BC Historical Newspapers

BC Historical Newspapers Logo

BC Historical Newspapers

The Nelson Tribune 1900-06-26

Item Metadata


JSON: xtribune-1.0188080.json
JSON-LD: xtribune-1.0188080-ld.json
RDF/XML (Pretty): xtribune-1.0188080-rdf.xml
RDF/JSON: xtribune-1.0188080-rdf.json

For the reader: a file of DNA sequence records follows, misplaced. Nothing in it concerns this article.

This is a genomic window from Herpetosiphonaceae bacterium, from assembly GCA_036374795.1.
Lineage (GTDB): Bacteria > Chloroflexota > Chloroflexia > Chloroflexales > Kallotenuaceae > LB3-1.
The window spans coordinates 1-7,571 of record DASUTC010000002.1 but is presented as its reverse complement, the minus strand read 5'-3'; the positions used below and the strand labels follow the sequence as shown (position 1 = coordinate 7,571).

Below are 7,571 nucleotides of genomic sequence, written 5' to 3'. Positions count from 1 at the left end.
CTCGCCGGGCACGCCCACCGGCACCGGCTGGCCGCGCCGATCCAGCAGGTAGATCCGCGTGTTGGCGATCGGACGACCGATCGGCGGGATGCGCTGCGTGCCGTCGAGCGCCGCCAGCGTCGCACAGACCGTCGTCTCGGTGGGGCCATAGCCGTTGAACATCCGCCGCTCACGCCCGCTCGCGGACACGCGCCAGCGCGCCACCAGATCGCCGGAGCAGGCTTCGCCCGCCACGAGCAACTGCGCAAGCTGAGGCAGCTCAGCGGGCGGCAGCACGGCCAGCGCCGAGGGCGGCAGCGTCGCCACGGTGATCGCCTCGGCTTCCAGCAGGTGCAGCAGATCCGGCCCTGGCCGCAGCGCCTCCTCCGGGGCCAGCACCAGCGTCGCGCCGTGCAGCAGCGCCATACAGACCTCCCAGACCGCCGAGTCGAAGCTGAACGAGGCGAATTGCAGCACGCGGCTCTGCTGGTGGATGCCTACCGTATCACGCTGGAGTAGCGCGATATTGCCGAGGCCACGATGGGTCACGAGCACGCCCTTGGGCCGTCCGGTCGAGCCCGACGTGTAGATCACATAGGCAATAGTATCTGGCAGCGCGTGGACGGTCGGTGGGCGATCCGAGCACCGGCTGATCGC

Turtle: xtribune-1.0188080-turtle.txt
N-Triples: xtribune-1.0188080-rdf-ntriples.txt
Original Record: xtribune-1.0188080-source.json
Full Text

Full Text